BOSTON (Legal Newsline) -- Massachusetts Attorney General Martha Coakley on Tuesday filed a lawsuit against a group of businesses that allegedly solicited and spent more than $350,000 in illegal advance fees for purported foreclosure prevention services.
Coakley alleges that since 2009 a group of five individuals, Paula Carvalho, John Schumacher, Pricila Trancoso, Gailon Joy and Obeilson Matos, operated a series of organizations that claimed to offer legal and financial services, including foreclosure-related services, to distressed homeowners.
Also named as defendants were Alliance for Affordable Housing, the Global Advocates Foundation Inc. and the Alliance for Hope Network Inc.
The defendants allegedly portrayed themselves as tax-exempt, non-profit organizations but sought financial gain for their directors and officers. The defendants also allegedly engaged in the unauthorized practice of law.
"We allege these defendants targeted and took money from homeowners facing foreclosure, promising to help them stay in their homes, but instead used that money for personal expenses," Coakley said in a statement.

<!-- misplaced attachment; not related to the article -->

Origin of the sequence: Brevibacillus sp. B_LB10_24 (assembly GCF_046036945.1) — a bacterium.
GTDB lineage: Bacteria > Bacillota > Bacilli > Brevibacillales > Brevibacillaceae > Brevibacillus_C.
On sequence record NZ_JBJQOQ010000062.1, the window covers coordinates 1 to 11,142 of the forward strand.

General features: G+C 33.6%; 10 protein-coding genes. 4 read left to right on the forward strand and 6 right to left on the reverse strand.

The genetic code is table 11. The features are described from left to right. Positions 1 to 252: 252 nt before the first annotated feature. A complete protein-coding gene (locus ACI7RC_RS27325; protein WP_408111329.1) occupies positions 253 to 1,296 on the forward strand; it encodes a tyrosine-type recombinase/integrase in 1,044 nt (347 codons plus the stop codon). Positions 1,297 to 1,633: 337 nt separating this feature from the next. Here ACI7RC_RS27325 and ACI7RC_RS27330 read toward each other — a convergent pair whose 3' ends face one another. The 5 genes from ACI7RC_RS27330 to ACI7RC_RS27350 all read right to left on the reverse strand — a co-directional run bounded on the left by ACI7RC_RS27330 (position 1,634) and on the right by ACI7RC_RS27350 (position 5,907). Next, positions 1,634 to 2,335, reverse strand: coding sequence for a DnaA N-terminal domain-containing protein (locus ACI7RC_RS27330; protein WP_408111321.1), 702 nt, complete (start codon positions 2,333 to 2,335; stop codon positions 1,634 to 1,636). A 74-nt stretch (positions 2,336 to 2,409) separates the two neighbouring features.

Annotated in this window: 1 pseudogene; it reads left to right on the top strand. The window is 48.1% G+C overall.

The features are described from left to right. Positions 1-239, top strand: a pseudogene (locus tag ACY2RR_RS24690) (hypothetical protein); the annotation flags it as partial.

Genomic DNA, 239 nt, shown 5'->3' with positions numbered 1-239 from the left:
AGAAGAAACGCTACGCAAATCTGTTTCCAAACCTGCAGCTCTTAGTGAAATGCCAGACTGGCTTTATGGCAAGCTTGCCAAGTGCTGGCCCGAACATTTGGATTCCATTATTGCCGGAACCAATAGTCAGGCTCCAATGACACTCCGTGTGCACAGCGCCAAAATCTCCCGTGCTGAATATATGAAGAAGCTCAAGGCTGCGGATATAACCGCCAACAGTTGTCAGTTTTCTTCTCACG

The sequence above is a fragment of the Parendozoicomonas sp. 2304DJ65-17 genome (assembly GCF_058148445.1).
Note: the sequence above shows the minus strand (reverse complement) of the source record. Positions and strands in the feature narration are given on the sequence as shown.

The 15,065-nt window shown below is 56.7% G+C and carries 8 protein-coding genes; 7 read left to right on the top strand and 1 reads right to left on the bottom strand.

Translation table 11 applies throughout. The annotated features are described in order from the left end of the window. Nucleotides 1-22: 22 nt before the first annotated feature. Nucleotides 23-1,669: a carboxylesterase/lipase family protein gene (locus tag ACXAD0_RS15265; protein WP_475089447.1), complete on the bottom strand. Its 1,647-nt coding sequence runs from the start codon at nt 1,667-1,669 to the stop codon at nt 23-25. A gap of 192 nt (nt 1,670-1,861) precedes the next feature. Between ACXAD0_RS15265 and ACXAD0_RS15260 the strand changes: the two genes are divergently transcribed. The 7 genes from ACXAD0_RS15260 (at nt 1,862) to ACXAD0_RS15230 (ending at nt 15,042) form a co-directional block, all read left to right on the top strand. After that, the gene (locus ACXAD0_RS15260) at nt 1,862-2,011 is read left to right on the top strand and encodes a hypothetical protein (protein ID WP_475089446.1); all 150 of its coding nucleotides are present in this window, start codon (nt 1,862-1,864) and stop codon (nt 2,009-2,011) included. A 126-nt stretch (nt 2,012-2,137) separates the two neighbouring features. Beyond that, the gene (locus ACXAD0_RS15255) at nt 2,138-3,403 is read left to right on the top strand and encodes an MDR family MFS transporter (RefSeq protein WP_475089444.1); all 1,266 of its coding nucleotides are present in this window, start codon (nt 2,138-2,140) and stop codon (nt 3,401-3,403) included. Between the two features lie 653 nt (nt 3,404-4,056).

"Through our HomeCorps program, our office has obtained direct relief and free services for homeowners, and we will continue our efforts to combat deceptive foreclosure rescue schemes that take advantage of struggling borrowers."
The defendants allegedly required homeowners to give deposits of up to 25 percent of their gross monthly incomes and claimed the deposits were needed to be eligible for federal and other mortgage relief programs.
The lawsuit also alleges the defendants collected and spent more than $350,000 in deposits, using the funds for personal expenses.